The class of 2010
By Blaine Meller
Jacques Villeneuve: A two-time winner of the Lou Marsh Award as Canada’s top athlete, Villeneuve is only the third driver to win the IndyCar Championships, Indianapolis 500 and Formula One World Championships. He is the only Canadian to have won the Indianapolis 500 and F1 Drivers’ title.
Kyle Shewfelt: Captured Canada’s first gold medal in gymnastics, capturing the floor exercise title at the 2004 Athens Olympics. He also competed at the 2008 Beijing Olympics after battling back from two broken tibias while training the year previous.
Patrick Roy: The former NHL goaltender won Stanley Cup Championships with both the Montreal Canadiens and Colorado Avalanche. He
retired with a stellar 2.55 goals against average and 66 career shutouts, and was the NHL’s only three-time Conn Smythe Trophy winner as the playoffs’ most valuable player.
Chantal Petitclerc: The wheelchair racer captured 10 consecutive gold medals at the 2004 and 2008 Paralympic Games, sweeping the 100m, 200m, 400m, 800m and 1500m events. In total, Petitclerc has captured 14 gold, five silver and two bronze medals at the Olympics dating back to the 1992 Games in Barcelona. She also captured the Lou Marsh award in 2008.
Clara Hughes: Has captured medals at both the Winter and Summer Olympics. An 18-time Canadian cycling champion, Hughes has competed and claimed six Olympic medals in cycling and speed skating; four bronze, one silver and one gold.
Jean-Luc Brassard: During his 12-year career, Brassard captured 20 World Cup gold medals, two World Cup moguls titles and two overall world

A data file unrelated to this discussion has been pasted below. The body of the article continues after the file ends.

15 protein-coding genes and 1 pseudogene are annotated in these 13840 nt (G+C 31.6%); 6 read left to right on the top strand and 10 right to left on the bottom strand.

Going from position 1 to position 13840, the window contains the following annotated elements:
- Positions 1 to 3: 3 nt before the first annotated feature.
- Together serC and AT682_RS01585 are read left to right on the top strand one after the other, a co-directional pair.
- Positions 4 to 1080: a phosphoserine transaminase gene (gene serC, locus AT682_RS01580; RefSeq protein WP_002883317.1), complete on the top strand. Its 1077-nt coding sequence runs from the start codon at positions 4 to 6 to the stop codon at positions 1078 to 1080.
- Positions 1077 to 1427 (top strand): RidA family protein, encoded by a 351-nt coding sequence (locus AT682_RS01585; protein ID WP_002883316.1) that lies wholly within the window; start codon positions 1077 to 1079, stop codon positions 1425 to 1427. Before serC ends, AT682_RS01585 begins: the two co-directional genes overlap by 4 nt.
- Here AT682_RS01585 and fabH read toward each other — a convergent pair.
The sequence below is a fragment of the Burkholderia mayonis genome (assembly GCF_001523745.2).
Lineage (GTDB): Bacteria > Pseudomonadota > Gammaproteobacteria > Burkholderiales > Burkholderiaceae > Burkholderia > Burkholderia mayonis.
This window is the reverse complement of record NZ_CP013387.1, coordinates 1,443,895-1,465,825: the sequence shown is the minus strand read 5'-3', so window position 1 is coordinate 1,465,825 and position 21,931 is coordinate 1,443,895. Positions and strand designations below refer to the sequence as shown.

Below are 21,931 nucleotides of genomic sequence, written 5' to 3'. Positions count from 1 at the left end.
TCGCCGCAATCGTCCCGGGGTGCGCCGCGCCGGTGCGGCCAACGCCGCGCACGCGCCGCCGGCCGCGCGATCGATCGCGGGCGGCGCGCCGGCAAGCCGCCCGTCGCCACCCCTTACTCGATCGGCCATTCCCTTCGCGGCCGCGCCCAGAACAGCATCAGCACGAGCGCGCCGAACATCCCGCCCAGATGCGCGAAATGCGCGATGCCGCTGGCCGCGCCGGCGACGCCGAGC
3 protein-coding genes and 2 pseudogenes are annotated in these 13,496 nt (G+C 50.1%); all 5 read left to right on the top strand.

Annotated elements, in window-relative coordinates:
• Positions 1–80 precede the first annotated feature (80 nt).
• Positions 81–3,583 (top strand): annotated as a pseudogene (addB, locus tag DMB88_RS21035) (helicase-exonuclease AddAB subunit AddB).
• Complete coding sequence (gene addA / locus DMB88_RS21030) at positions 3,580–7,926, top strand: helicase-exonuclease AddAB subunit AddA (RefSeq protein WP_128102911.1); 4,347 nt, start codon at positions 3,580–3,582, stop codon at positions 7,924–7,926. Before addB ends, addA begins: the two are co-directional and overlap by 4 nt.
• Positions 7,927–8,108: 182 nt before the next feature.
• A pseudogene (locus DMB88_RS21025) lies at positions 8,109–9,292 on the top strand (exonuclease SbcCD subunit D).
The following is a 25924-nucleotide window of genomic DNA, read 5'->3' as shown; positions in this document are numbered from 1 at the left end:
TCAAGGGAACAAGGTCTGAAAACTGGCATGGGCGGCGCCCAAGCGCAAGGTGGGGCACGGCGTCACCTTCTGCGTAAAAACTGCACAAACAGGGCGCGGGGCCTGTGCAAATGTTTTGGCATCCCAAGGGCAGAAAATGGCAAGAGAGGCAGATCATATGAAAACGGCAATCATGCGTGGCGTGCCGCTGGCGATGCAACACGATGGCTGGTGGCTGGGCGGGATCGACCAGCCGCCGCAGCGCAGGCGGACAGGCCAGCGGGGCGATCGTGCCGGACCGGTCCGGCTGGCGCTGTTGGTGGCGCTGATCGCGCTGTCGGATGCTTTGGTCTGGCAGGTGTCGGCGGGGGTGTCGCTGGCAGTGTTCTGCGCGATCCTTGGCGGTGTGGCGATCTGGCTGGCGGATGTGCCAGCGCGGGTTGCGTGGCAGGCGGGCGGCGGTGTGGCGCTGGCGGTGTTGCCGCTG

titles. He captured Olympic gold at the 1994 Lillehammer Games in moguls, the sports’ debut as a medal event.
Dr. Roger Jackson: This will be Jackson’s second invitation to the hall, the first coming as an athlete after he and sculling mate George Hungerford captured Canada’s only gold medal at the 1964 Tokyo Olympics. Jackson has also served as director of Sport Canada, president of the Canadian Olympic Association, dean of the faculty of kinesiology at the University of Calgary and architect of Own the Podium.
Bob Ackles: Started as a water boy with the B.C. Lions in 1953. Working his way up the corporate ladder, Ackles would go on to win two Grey Cups while serving as general manager of the Lions in 1985 and 2006. He also spent six years with the Dallas Cowboys before returning to the Lions in 2002. Ackles passed away suddenly in 2008. Source: www.sportshall.ca